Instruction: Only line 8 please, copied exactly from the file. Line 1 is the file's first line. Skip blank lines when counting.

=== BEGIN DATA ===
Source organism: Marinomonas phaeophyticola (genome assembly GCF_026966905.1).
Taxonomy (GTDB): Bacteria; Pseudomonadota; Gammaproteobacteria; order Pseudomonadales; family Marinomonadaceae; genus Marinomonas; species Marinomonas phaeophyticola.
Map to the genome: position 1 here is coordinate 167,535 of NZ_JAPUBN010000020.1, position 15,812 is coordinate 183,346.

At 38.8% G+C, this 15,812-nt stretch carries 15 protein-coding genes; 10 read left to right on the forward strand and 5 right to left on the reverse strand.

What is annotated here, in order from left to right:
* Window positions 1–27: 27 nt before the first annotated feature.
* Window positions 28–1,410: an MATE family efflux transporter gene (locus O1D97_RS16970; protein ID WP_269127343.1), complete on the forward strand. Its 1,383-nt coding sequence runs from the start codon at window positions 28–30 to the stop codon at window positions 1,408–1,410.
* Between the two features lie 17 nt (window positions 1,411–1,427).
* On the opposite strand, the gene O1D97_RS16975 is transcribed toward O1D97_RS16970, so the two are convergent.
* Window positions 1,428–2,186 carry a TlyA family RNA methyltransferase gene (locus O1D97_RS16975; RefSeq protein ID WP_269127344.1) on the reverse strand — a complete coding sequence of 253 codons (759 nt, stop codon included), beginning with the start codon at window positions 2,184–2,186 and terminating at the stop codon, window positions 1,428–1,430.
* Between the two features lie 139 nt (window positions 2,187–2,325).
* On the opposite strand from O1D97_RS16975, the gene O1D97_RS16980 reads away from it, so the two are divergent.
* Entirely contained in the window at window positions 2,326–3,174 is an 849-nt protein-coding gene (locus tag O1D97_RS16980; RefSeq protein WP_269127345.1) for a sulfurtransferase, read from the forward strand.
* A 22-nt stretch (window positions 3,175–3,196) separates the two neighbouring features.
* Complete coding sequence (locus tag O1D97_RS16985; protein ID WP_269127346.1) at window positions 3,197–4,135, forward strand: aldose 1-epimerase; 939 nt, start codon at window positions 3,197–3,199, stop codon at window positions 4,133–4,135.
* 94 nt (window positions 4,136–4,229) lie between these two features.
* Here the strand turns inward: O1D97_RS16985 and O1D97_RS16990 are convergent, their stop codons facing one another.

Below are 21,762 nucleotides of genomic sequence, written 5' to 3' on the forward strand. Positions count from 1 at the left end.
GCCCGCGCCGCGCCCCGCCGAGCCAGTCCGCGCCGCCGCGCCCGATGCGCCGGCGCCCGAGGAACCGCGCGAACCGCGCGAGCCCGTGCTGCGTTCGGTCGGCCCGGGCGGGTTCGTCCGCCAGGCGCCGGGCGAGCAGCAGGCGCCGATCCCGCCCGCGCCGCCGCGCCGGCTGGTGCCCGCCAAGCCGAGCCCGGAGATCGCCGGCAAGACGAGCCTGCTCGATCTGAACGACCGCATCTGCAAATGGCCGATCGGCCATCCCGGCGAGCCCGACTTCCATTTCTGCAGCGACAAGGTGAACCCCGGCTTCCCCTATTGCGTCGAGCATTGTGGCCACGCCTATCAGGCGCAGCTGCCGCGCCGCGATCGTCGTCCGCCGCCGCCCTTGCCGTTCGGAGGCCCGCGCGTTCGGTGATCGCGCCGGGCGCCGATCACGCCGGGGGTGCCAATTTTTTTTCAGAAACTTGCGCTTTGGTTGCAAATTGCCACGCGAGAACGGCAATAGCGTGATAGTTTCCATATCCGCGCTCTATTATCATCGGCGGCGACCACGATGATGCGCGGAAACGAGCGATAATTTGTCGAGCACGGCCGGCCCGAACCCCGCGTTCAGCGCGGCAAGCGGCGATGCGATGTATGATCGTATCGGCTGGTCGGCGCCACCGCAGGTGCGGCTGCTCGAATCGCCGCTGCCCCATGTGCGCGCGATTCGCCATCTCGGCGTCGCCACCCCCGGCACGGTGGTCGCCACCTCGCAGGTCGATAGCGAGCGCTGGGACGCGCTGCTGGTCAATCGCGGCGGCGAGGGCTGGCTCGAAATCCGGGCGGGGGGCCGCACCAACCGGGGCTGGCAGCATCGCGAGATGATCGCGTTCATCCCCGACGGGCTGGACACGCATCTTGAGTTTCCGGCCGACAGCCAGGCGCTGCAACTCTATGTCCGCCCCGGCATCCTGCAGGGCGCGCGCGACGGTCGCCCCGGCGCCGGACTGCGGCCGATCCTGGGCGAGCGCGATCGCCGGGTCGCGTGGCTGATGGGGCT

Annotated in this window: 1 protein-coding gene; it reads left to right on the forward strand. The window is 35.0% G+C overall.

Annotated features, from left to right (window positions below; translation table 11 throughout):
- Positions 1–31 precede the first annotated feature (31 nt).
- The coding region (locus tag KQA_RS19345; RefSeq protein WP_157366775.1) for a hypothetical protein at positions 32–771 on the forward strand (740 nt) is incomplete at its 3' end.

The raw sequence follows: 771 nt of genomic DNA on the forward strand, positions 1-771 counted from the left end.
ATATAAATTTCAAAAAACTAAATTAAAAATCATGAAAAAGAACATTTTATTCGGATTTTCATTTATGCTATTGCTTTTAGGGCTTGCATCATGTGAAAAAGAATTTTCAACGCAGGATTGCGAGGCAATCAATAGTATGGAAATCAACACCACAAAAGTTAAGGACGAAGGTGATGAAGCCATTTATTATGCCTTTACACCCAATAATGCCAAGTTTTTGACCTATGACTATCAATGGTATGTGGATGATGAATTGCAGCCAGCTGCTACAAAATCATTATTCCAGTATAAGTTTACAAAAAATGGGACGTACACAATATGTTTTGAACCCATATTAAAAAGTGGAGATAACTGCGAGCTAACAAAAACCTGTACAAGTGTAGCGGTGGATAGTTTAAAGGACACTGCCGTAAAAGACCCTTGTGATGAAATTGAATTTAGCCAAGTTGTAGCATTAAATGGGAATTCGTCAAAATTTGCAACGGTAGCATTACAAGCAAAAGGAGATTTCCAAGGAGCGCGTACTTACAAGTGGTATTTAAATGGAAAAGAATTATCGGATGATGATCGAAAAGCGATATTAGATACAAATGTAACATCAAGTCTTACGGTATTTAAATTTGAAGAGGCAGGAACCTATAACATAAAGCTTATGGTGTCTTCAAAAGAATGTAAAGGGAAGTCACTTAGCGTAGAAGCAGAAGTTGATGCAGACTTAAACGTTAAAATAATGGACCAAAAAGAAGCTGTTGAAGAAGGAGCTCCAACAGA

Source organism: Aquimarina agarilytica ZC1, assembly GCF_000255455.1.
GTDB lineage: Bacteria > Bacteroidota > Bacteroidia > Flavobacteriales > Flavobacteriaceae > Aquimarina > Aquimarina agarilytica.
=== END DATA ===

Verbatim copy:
* Between the two features lie 17 nt (window positions 1,411–1,427).